Brevard, the county that includes Cape Canaveral, does have a plan. But Jamie Wiest, public works director for Franklin, Va., says his community does not. However, having suffered the sting of Hurricane Floyd last fall, it soon will, he says.
A debris-management plan presents numerous advantages, including: * a simpler recovery process; * immediate debris removal — with enough equipment to do the job; * minimal social disruption and economic impact; * continued job performance by regular municipal employees (for example, police officers do not receive landfill duties); * compliance with environmental statutes; * local control of the process; * lower costs; and * enhanced ability for the locality to be reimbursed by the Federal Emergency Management Agency (FEMA).
Complacency had prevailed in Franklin because, prior to Floyd, the only flood in memory there had occurred in August 1940. Floyd inundated downtown Franklin with water from the Nottoway River, which rose 26.5 feet above normal — 3 or 4 feet higher than the 1940s level. Aside from the lives it traumatized, the storm left 15,000 tons of debris that had to be hauled to the regional landfill in neighboring Suffolk, about 20 miles east. That volume was more than the city would have produced in a normal year, Wiest says.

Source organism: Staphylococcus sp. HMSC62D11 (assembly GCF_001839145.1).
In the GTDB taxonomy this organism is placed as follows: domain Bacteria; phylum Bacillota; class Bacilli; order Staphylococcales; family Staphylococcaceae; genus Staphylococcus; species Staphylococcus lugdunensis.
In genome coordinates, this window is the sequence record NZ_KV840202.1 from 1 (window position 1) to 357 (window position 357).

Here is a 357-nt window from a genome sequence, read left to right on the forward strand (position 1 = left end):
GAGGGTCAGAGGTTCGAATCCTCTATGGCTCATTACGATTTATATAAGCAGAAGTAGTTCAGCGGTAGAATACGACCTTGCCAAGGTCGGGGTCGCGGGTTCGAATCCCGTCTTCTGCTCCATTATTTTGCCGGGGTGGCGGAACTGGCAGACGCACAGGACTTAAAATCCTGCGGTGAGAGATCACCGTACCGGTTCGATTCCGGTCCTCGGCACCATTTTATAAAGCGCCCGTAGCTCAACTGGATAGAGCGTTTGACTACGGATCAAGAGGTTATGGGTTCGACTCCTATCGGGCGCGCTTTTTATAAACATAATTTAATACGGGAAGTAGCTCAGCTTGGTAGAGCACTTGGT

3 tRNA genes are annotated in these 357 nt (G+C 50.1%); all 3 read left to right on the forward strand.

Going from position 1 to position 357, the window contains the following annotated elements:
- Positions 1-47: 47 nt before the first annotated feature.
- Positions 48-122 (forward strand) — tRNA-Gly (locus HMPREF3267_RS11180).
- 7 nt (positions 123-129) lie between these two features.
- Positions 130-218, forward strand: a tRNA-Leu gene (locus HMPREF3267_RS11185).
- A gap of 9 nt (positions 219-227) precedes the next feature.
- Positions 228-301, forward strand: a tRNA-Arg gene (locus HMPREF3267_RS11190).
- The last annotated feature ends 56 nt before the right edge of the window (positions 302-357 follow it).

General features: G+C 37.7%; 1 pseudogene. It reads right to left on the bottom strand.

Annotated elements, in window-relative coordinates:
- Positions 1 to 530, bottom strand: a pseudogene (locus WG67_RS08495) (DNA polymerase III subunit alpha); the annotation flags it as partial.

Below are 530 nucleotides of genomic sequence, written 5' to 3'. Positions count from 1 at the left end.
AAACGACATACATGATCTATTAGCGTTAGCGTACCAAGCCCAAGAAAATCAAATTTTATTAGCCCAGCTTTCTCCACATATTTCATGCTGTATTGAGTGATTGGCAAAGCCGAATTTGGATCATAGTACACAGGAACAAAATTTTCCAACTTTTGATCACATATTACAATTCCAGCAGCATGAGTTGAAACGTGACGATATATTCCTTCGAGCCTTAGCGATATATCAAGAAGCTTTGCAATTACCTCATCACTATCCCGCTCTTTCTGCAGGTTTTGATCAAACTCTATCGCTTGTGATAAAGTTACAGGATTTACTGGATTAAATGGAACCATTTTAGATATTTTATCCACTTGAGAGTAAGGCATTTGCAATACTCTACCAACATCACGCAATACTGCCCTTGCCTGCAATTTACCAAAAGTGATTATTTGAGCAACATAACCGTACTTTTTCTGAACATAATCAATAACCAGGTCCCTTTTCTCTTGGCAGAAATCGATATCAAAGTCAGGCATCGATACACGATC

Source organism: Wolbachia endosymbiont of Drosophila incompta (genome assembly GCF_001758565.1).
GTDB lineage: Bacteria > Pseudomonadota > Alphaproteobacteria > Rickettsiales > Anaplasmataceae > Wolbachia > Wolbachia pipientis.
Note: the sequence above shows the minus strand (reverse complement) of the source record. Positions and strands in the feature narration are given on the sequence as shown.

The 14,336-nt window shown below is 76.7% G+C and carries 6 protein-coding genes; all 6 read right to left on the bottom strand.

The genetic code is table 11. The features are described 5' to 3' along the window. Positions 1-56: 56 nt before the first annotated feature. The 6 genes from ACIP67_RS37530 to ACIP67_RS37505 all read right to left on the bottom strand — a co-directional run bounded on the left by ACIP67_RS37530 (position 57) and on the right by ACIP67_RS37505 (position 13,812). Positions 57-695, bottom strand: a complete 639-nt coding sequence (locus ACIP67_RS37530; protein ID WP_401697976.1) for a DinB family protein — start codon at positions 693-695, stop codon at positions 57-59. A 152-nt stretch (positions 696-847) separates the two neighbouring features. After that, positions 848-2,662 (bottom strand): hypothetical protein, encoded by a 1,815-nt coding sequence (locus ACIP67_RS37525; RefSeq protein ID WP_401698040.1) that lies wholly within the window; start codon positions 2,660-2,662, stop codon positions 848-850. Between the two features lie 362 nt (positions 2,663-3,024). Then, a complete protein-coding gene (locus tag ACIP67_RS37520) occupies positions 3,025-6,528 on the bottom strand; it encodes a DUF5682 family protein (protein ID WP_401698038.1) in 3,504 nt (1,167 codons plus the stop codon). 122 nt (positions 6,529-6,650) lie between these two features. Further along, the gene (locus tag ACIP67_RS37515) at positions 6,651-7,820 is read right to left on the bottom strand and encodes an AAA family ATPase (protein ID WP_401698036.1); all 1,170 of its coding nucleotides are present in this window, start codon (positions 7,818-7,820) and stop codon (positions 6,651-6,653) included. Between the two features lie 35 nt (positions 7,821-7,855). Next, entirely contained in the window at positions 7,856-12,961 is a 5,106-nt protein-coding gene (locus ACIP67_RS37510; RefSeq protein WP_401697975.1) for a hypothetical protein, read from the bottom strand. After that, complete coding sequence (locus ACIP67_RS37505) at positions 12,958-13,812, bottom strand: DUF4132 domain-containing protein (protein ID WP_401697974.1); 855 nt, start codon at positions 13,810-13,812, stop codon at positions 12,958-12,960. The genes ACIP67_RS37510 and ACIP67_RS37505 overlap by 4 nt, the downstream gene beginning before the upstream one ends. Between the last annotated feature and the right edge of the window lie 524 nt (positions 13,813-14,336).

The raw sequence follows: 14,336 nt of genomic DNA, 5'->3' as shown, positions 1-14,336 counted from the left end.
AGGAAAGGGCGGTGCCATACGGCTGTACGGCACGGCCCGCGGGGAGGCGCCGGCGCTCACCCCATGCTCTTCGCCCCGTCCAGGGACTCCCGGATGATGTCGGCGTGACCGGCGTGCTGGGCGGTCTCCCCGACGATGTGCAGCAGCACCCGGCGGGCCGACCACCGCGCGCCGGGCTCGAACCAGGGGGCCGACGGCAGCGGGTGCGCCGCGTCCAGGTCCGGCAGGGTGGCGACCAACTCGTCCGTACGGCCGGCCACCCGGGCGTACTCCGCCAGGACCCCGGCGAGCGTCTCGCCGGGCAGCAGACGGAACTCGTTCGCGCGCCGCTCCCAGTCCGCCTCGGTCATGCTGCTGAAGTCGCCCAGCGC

George Roarty, a member of the task force in charge of the city’s cleanup, notes that the devastation was particularly significant because it was concentrated in the historic downtown area, where more than 180 businesses were located. The work required sifting through, and discarding, merchandise and stripping buildings down to their frames.
“We recycled a lot,” Roarty says. “Buildings that had to be torn down amounted to 10,000 tons of crushed concrete that we’ll be able to use to pave alleys and parking lots.” (That amount of concrete could pave
2 miles of two-lane road.) The problem is where the city can store the crushed concrete in the meantime, he notes. Lacking a debris-management plan, Franklin and surrounding Southampton County relied on the Virginia Department of Emergency Services, the state Department of Housing and Community Development, and the U.S. Army Corps of Engineers to assist with recovery.
Although Wiest praises the Corps of Engineers for its efficiency and thoroughness during the cleanup, he adds, “We could have done it quicker and smoother if we’d had a debris-management plan in place. Because we had not had anything so devastating in so many years, a plan was never an issue.”